‘The Good Life: New Public Spaces For Recreation,’ curated by Zoe Ryan, through Oct. 1 at Hudson River Park’s Pier 40.
There are many different kinds of empty space in cities. Empty lots, abandoned buildings, and neglected public parks are only a few of the most obvious. There are also barren traffic islands, underutilized plazas, and overlooked urban objects such as bins, benches and sidewalk railings. Emptiness ensues when large plots of land and public buildings are designated for a single use, as with racetracks, ballparks and concert venues, or when a huge amount of public parking is needed only once or twice a week.
The exhibit “The Good Life: New Public Spaces for Recreation,” sponsored by the Van Alen Institute — a public-sphere design group named after Chrysler Building architect William Van Alen — addresses the architectural challenges posed by the preponderance of empty public spaces in our cities. By portraying 68 projects from all over the world — some by prominent architects, others by local artists and activists — the exhibition illustrates the surprisingly diverse number of strategies and possibilities for their reclamation.
Stan Allen, dean of the Princeton School of Architecture, headlines the show with a commissioned design for a contemporary music center just outside the large Taiwanese city of Taichung. The sprawling site is designed to meet the special demands of a concert venue holding up to 18,000 spectators while attracting picnickers and pedestrians at other times of day and night. Another project, undertaken by two Danish artists, attempts to enliven the huge and normally empty Alexanderplatz at the heart of former East Berlin by arranging 100 blue deck chairs, literally the kind you might see on the deck of a cruise liner, in the middle of the square. Judging by their own reports and photos, the artists — dressed in goofy blue service uniforms — were able to draw commuters, shoppers and tourists into a more contemplative and relaxing relationship with the square.
Several high-profile projects for New York City are also included in the show. However, fairly detailed renderings and project descriptions of the North Plaza at Lincoln Center and the High Line in Chelsea, both designed by Diller Scofidio + Renfro, and the master plan for the East River Waterfront, by Richard Rogers and ShoP Architects, are readily available elsewhere; much of it can be found online. If these are of any value in the present context, it’s only in relation to the much smaller-scale initiatives by city and neighborhood locals. At a time when billions of dollars are being spent on mega-developments in Manhattan and Brooklyn, “The Good Life” shows us how revitalization can occur with just a few well-placed chairs in a public plaza. For those interested in genuine, widespread urban renewal in other parts of the city, this is the show’s true contribution.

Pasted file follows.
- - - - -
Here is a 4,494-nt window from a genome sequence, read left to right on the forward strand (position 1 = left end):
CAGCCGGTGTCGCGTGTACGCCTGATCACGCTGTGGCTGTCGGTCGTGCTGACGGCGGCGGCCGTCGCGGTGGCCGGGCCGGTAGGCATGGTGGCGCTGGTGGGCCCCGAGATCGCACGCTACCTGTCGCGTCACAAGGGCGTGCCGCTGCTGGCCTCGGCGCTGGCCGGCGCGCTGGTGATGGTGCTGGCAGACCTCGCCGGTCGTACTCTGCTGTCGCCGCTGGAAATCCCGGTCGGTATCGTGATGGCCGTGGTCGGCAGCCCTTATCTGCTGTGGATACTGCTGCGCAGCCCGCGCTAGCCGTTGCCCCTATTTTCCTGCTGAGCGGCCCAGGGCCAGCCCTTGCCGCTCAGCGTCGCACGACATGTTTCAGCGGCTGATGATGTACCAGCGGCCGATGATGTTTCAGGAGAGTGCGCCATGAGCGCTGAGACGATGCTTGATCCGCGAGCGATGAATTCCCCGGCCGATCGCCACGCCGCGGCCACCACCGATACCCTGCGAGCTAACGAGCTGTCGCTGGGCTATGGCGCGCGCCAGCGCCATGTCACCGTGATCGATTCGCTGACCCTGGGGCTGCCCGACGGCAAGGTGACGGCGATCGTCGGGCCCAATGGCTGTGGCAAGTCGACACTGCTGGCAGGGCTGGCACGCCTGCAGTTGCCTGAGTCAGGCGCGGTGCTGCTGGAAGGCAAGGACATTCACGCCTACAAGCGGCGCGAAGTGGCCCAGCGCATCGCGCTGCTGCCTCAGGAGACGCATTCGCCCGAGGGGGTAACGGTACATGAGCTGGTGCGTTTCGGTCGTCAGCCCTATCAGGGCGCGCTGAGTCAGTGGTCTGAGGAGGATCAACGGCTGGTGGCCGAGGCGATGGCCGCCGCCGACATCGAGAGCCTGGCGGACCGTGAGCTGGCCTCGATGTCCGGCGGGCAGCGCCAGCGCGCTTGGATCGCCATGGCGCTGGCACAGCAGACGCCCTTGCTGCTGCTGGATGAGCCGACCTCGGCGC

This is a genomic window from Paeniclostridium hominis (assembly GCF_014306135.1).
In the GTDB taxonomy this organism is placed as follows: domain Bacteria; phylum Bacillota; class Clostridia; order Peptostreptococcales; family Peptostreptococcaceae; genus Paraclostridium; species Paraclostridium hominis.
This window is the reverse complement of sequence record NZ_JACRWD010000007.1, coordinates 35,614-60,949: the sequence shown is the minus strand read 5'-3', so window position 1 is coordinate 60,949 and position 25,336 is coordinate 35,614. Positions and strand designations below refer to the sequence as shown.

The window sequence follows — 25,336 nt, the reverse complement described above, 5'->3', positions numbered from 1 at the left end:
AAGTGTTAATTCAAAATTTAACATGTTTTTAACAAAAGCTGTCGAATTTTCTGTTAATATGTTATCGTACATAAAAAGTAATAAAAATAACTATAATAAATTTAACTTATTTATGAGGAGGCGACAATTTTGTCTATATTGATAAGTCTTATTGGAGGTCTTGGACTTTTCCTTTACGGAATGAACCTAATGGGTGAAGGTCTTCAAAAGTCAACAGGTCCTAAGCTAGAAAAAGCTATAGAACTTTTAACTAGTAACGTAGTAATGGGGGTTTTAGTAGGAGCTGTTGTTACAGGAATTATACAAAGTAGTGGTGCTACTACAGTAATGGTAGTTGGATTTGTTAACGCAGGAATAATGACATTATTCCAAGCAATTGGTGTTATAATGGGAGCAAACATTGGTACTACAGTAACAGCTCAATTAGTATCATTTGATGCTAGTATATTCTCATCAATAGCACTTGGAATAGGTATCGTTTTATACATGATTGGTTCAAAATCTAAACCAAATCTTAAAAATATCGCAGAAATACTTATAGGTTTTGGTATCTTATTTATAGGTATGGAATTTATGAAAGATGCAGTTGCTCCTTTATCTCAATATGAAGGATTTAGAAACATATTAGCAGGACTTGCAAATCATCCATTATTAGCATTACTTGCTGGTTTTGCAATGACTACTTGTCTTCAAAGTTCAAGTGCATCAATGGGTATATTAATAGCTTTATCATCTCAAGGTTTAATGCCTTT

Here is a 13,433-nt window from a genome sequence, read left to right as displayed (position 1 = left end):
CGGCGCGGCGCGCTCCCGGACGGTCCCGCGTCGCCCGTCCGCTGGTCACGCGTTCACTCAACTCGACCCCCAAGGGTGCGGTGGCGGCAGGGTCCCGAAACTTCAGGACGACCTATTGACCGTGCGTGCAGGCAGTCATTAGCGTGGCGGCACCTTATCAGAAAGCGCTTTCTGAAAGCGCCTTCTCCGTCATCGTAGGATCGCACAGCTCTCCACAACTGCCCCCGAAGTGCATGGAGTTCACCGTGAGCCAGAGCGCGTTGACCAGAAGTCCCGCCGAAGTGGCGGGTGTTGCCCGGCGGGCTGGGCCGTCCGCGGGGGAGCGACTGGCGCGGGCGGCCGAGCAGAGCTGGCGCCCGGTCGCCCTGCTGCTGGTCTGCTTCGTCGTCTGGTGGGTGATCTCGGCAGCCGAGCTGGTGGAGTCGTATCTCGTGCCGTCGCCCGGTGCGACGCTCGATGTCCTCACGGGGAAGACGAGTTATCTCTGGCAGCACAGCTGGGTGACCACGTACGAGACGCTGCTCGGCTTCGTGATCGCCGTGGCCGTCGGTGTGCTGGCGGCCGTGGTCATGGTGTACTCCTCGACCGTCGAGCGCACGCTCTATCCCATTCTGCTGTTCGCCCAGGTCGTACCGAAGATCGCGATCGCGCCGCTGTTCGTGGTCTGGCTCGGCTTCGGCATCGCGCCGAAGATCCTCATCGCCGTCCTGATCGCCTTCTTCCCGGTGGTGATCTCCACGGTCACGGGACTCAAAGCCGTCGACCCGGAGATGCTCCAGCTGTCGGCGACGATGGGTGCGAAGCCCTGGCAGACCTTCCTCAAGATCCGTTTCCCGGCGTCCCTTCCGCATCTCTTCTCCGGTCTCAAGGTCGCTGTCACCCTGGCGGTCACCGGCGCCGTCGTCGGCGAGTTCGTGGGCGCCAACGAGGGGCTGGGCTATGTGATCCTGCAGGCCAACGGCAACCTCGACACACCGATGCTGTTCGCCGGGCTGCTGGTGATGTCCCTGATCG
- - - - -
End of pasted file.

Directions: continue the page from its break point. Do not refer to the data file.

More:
For example, the Green Guerrillas, who helped transform low-income neighborhoods on the Lower East Side with community gardens in the 1970s, are now inspiring groups in London and Toronto to organize mass plantings on the “flashmob” model, covering everything from neglected traffic islands to the spaces between sidewalks and the chain-link fencing of abandoned lots. Wouldn’t it be nice to see this come back to NYC, when the flashmob tools of email and text-messaging could help organize a huge number of neighborhood participants?
It’s examples like this that feed the imagination and rouse fantasies about how public money might be spent to empower underprivileged neighborhoods, not just by cleaning them up and encouraging businesses to move in, but by enabling neighbors themselves to take part in its rejuvenation. And there are many more just like it: From an impoverished part of East London, we hear about the community-wide construction of a “self-build” park which was designed to let members of the neighborhood build tepees, swing sets, and bridges (to nowhere); from San Francisco, there are metered parking spaces to “rent out” for the construction of temporary parks; and from Soweto, South Africa, we learn of a recycling program that gives local children the opportunity to make papier-maché art. The basic idea in each case is simple: as articulated by a community leader in Soweto, it’s to locate a forgotten or neglected area of the city and quite simply “give people a reason to be there.”
The biggest problem with the show is the overly narrow focus on recreation. “Recreation” is a concept that has come to denote, for better or worse, escapist forms of entertainment, or diversions and distractions centered around one’s self (video games, movies, jogging), whereas many of the show’s own best projects are community-wide experiments designed to promote neighborliness and civic participation. Even the most frivolous projects – for example, sidewalk railings in Dublin designed to play “The Girl from Ipanema” when hit with a stick – can be inspiring counterpoints to the monotony of a parking lot or even the consumerism of a street mall without necessarily needing to preoccupy or entertain.
The design of the exhibition is stunning — the location at Pier 40, at Houston Street and the West Side Highway, is itself a great example of the revitalization of public space. But one really needs to fork over the $12 for the book to get (and absorb) all the information desired.